Drug Exclusivity Exclusivity is the sole marketing rights granted by the FDA to a manufacturer upon the approval of a drug and may run simultaneously with a patent. Exclusivity periods can run from 180 days to seven years depending upon the circumstance of the exclusivity grant.
RLD A Reference Listed Drug (RLD) is an approved drug product to which new generic versions are compared to show that they are bioequivalent. A drug company seeking approval to market a generic equivalent must refer to the Reference Listed Drug in its Abbreviated New Drug Application (ANDA). By designating a single reference listed drug as the standard to which all generic versions must be shown to be bioequivalent, FDA hopes to avoid possible significant variations among generic drugs and their brand name counterpart.
AB Products meeting necessary bioequivalence requirements. Multisource drug products listed under the same heading (e.g. identical active ingredients, dosage form, and routes of administration) and having the same strength (see Therapeutic Equivalence-Related Terms, Pharmaceutical Equivalents) generally will be coded AB if a study is submitted demonstrating bioequivalence. In certain instances, a number is added to the end of the AB code to make a three character code (e.g. AB1, AB2, AB7). Three-character codes are assigned only in situations when more than one reference listed drug of the same strength has been designated under the same heading. Two or more reference listed drugs are generally selected only when there are at least two potential reference drug products which are not bioequivalent to each other. If a study is submitted that demonstrates bioequivalence to a specific listed drug product, the generic product will be given the same three-character code as the reference listed drug it was compared against.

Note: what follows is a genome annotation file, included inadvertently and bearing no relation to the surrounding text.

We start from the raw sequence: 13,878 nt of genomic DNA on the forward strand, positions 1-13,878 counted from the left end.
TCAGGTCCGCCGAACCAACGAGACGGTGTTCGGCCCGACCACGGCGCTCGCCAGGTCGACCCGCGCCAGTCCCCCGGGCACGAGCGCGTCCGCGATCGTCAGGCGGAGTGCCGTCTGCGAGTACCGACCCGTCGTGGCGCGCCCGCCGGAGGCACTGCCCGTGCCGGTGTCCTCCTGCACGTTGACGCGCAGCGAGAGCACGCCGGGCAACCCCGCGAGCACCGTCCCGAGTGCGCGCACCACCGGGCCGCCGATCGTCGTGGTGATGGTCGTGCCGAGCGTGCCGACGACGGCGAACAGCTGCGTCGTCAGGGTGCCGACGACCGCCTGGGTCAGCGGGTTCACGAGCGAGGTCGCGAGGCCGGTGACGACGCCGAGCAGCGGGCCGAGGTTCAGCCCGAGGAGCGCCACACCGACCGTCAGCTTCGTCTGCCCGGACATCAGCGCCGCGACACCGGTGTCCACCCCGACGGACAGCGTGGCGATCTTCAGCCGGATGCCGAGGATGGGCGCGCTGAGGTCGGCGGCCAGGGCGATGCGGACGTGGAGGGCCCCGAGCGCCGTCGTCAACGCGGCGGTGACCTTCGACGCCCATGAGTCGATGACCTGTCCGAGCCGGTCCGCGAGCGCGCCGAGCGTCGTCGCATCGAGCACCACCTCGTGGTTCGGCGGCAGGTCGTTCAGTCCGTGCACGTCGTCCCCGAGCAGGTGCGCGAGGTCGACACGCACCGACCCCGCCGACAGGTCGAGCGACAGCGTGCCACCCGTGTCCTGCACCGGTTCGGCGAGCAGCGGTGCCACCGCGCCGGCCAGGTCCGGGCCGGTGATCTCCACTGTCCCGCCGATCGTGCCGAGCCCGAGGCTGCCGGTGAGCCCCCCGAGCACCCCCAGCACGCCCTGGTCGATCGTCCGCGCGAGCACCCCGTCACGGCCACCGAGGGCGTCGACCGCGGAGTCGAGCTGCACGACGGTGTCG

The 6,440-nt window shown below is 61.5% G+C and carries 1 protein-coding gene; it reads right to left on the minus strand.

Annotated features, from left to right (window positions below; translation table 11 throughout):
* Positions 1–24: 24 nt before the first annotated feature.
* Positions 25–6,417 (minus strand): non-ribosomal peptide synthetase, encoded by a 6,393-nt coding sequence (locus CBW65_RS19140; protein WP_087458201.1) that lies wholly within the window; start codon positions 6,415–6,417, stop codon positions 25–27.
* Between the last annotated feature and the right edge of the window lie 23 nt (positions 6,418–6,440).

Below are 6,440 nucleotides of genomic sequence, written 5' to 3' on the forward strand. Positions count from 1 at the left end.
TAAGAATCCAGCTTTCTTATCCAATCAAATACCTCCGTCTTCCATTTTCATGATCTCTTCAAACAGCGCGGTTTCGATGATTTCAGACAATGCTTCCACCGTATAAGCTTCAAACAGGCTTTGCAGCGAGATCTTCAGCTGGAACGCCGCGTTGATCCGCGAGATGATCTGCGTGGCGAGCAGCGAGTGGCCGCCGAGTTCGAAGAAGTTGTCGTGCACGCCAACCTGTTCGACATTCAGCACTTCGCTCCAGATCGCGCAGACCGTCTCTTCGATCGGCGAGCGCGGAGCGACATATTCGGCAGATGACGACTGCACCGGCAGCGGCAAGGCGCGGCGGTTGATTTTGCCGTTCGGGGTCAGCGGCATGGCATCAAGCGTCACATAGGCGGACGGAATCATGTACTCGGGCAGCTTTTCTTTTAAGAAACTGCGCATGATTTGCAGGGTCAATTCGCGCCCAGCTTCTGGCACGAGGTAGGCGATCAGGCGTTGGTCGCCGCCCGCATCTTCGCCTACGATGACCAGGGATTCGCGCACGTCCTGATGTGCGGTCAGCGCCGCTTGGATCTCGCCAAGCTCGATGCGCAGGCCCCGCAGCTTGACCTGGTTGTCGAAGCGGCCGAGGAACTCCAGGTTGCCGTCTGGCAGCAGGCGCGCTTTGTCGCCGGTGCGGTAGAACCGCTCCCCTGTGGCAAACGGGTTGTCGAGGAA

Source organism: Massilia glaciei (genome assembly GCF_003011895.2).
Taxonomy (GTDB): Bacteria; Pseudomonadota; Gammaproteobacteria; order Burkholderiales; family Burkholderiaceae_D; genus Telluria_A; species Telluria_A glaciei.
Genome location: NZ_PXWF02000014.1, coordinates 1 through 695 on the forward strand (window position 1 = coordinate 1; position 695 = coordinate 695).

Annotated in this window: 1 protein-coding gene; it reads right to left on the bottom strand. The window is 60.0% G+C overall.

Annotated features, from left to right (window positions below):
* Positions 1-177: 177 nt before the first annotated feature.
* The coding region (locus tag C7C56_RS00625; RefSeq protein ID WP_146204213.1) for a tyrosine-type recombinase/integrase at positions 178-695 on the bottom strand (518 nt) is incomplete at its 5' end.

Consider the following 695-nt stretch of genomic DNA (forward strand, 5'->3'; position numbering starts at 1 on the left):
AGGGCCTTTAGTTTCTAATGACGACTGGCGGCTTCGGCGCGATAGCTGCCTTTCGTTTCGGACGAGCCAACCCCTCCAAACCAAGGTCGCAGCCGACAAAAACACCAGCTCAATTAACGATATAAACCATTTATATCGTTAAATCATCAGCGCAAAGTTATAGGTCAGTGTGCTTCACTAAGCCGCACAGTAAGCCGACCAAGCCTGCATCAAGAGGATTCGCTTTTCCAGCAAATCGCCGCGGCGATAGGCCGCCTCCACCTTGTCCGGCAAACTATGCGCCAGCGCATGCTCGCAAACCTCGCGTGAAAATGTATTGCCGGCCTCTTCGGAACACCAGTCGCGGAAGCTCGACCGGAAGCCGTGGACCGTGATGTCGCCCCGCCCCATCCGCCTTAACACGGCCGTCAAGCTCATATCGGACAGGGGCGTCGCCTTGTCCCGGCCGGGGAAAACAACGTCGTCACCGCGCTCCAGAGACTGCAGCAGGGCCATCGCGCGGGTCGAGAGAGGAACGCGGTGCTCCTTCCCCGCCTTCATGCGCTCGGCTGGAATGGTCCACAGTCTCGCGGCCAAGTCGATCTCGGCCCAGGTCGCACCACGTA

Further information

Always consult your healthcare provider to ensure the information displayed on this page applies to your personal circumstances.